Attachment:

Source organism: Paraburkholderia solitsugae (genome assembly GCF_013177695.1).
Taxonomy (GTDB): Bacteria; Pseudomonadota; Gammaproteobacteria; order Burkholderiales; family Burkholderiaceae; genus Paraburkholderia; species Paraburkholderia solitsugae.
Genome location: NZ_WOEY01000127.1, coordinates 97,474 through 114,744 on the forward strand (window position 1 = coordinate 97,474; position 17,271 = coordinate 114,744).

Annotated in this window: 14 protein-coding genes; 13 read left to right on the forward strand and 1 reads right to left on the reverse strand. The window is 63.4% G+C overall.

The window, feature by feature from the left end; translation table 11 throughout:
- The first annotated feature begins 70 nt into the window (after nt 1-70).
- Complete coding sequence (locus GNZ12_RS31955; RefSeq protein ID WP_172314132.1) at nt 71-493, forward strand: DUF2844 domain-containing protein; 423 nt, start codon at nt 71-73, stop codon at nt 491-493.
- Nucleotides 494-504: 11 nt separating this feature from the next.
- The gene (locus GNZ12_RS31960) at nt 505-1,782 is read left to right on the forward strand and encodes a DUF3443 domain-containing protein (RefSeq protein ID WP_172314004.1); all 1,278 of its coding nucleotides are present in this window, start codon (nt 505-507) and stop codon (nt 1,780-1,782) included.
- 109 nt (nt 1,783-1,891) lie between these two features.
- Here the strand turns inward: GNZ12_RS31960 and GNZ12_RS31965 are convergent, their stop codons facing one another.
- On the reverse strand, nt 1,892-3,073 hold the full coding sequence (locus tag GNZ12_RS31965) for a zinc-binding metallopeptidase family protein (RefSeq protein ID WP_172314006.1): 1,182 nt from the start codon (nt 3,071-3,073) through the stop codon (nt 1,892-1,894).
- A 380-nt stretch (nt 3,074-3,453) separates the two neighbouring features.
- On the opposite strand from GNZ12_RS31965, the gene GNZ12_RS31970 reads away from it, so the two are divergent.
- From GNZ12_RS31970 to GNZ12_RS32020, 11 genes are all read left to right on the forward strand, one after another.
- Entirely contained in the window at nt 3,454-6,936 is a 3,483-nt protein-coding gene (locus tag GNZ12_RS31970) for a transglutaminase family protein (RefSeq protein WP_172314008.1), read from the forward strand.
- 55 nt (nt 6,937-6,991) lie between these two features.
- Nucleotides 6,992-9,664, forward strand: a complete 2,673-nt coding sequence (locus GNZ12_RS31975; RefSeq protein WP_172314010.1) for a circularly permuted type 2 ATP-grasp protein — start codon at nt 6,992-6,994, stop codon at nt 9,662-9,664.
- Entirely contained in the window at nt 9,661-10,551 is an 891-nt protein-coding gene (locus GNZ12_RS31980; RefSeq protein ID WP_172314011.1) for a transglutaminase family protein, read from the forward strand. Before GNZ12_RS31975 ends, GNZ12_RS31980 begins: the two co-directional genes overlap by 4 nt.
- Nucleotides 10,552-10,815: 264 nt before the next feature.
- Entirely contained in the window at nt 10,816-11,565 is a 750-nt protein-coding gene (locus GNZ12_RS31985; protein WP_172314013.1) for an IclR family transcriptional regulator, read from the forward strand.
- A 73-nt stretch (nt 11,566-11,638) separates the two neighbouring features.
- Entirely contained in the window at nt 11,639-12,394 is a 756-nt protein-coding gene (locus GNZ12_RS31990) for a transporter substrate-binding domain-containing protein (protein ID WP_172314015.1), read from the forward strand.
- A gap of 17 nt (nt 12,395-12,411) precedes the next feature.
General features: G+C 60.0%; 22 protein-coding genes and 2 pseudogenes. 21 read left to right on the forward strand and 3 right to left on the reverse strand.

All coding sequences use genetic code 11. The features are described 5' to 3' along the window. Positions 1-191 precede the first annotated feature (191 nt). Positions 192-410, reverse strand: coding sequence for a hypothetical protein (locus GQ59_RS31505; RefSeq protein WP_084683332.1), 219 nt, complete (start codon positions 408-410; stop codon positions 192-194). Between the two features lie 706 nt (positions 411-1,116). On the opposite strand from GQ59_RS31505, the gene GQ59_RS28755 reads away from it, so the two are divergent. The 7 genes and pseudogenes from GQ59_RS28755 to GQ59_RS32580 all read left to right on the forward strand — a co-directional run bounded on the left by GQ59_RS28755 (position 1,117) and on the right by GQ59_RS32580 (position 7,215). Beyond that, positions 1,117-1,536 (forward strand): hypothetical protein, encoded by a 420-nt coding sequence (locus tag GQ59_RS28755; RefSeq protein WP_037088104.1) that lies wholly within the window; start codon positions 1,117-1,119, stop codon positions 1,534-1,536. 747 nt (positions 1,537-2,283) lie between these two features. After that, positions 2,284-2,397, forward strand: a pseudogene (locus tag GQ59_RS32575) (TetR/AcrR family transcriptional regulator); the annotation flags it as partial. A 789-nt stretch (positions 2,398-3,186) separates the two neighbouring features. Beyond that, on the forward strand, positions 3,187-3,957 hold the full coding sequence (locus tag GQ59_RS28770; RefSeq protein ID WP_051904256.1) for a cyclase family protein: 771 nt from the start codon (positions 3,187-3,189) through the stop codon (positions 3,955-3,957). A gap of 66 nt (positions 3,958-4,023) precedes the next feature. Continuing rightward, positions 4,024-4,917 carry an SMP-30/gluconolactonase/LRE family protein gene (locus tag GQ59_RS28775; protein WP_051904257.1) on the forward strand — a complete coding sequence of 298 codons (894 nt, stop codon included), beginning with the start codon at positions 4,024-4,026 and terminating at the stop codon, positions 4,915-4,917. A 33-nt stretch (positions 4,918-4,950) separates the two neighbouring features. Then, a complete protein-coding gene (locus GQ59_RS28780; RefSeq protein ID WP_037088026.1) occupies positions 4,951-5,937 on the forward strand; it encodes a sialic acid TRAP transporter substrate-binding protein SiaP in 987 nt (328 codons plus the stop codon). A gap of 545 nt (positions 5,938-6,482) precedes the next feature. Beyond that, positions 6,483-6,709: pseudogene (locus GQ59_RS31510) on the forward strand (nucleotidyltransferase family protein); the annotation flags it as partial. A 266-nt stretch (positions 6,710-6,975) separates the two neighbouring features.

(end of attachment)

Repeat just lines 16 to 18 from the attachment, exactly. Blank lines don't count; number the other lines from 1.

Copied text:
- Entirely contained in the window at nt 3,454-6,936 is a 3,483-nt protein-coding gene (locus tag GNZ12_RS31970) for a transglutaminase family protein (RefSeq protein WP_172314008.1), read from the forward strand.
- 55 nt (nt 6,937-6,991) lie between these two features.
- Nucleotides 6,992-9,664, forward strand: a complete 2,673-nt coding sequence (locus GNZ12_RS31975; RefSeq protein WP_172314010.1) for a circularly permuted type 2 ATP-grasp protein — start codon at nt 6,992-6,994, stop codon at nt 9,662-9,664.